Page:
An acknowledged bug in the current version is its memory consumption when LOTS (as in thousands) of abbreviations are contained in a users database. Fortunately, simply opening and then closing the main interface is enough to release the memory and the author is not only aware of the problem, he is actively seeking a solution. Other niggles are that I'd like to have the option of having the "hub" aligned to one side of my screen and have it autohide. Currently I have it disabled because I find it gets in the way no matter where I put it. It is very handy because you can drag and drop exe files, websites, and files onto it to automatically create new commands. I don't have it displayed at the moment because of the aforementioned niggle about it interfering with my interaction with applications that are in focus. However, I've enabled it in the interest of posting a screenshot of it:
Many features are directly accessible from it via the context menu, meaning that you do not have to open up the main window.
Also, as noted above, dragging a file or link onto the hub will automatically open up a preconfigured command linking to that object. All the user then has to do is to assign an command to it and tweak other options to his or her liking.
In the screenshot above I've dragged the webaddress for this review onto the hub and am presented with the option of setting up a command to open my web browser at this page. Vanity!
I'd also like the spell checker to be made more robust. Currently, there is no learning mode in place. I'd like the spell checker to offer to learn unrecognized words. Now, this would be a royal pain to users not overly interested in this functionality and should therefore be made optional behaviour and should be disabled by default. Another concern related to this is the bug mentioned above: as your spell checking dictionary grows, the number of abbreviations in your database grows as well and presumably your chances of being affected by this bug increase also. I don't have anything near enough commands, or words in my dictionary, to be affected by this and am thus unable to test to see if the bug has been fixed. I can find no mention of it having been fixed or not in the either version history or on the forum.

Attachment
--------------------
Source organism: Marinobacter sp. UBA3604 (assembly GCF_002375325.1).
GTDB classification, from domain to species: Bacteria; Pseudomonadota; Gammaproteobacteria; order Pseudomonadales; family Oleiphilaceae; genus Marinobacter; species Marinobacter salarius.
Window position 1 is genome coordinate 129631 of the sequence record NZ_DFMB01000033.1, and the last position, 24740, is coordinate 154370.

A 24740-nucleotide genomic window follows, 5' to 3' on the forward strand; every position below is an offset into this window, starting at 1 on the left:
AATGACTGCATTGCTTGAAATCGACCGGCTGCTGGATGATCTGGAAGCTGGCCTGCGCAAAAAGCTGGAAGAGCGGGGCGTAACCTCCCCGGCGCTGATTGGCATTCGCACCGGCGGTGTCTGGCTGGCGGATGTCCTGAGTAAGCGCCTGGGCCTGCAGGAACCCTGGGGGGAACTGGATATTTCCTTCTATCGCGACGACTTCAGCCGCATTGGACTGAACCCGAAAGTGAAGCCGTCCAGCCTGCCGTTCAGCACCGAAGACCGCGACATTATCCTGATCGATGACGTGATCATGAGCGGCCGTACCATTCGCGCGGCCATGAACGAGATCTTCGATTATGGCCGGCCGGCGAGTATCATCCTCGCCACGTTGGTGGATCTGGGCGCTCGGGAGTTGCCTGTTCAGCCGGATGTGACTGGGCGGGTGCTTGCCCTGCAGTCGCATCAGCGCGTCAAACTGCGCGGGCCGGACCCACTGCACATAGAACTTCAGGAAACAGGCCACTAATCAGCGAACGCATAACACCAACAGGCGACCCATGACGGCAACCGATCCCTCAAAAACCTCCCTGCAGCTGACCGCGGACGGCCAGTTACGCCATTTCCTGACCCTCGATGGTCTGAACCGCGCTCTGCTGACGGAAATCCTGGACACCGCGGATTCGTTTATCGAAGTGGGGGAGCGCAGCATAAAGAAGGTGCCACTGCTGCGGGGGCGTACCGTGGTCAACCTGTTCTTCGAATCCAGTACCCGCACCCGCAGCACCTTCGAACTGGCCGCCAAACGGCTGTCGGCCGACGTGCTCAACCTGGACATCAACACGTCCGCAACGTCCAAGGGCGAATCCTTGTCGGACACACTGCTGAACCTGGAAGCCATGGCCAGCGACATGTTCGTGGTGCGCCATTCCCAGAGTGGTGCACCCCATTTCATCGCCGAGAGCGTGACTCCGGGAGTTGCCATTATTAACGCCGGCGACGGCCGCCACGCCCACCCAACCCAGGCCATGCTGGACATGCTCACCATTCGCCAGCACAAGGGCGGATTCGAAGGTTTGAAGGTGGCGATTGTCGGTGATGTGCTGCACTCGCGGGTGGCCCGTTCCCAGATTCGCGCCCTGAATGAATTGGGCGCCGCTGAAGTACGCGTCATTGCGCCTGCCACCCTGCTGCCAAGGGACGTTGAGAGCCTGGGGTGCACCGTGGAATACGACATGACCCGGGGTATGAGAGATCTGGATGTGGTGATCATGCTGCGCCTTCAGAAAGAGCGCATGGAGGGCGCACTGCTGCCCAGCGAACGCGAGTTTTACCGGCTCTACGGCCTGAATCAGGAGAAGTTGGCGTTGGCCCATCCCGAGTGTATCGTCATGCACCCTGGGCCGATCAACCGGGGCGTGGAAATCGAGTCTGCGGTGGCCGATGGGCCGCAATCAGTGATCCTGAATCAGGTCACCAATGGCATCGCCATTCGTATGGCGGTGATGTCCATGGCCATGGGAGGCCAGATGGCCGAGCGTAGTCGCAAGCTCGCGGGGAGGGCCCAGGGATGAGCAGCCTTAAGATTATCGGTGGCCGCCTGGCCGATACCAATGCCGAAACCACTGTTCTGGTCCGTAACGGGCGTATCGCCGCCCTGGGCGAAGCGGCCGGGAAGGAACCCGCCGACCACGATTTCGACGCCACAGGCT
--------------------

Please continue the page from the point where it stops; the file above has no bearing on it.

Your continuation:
My final wish would be to have more flexibility and customization of the trigger (the key or sequence of keys that the user hits to run the command). This wish is a holdover from my review of version 1.66 and the behaviour hasn't been significantly changed with the current build of version 2. Having said that, I find the SHIFT option very natural and I now use it. I used to use SPACE-SPACE under ActiveWords and found it hard to transition from that. I suspect that I would have trouble moving from SHIFT now...
Why I think you should use this product
As mentioned earlier, if you spend a lot of your day in front of your computer, an application like Direct Access can significantly reduce the amount of time that you spend on repetitive tasks. In addition, the author, Andrea Nagar, is very open to suggestions, and to bug reports, and responds very quickly - often with a workaround or even a new build that fixes the problem or incorporates the suggestion. His support and level of involvement with his users is first rate.
How does it compare to similar apps
Other apps in this category include ActiveWords, PhraseExpress and Quickeys. All offer the same base funcionality. At $79.95, Quickeys is far more expensive than any of the other options mentioned in this review. It offers functionality that is similar to both, though it does not include a native spell checker . I briefly ran a trial about a year ago and was not particularly impressed either by its speed or by its feature set in comparison to ActiveWords or DirectAccess.
Direct Access can save you time, whether you simply wish to launch programmes and open files or use it to speed up writing e-mails through the use of abbreviations for boilerplate text. It provides an attractive and efficient interface that will enhance your workflow.
Links to other reviews of this application
Softpedia (Not updated since version 1.2).
I could not find any reviews of version 2.x.
EDIT: Updated to reflect release of DirectAccess 2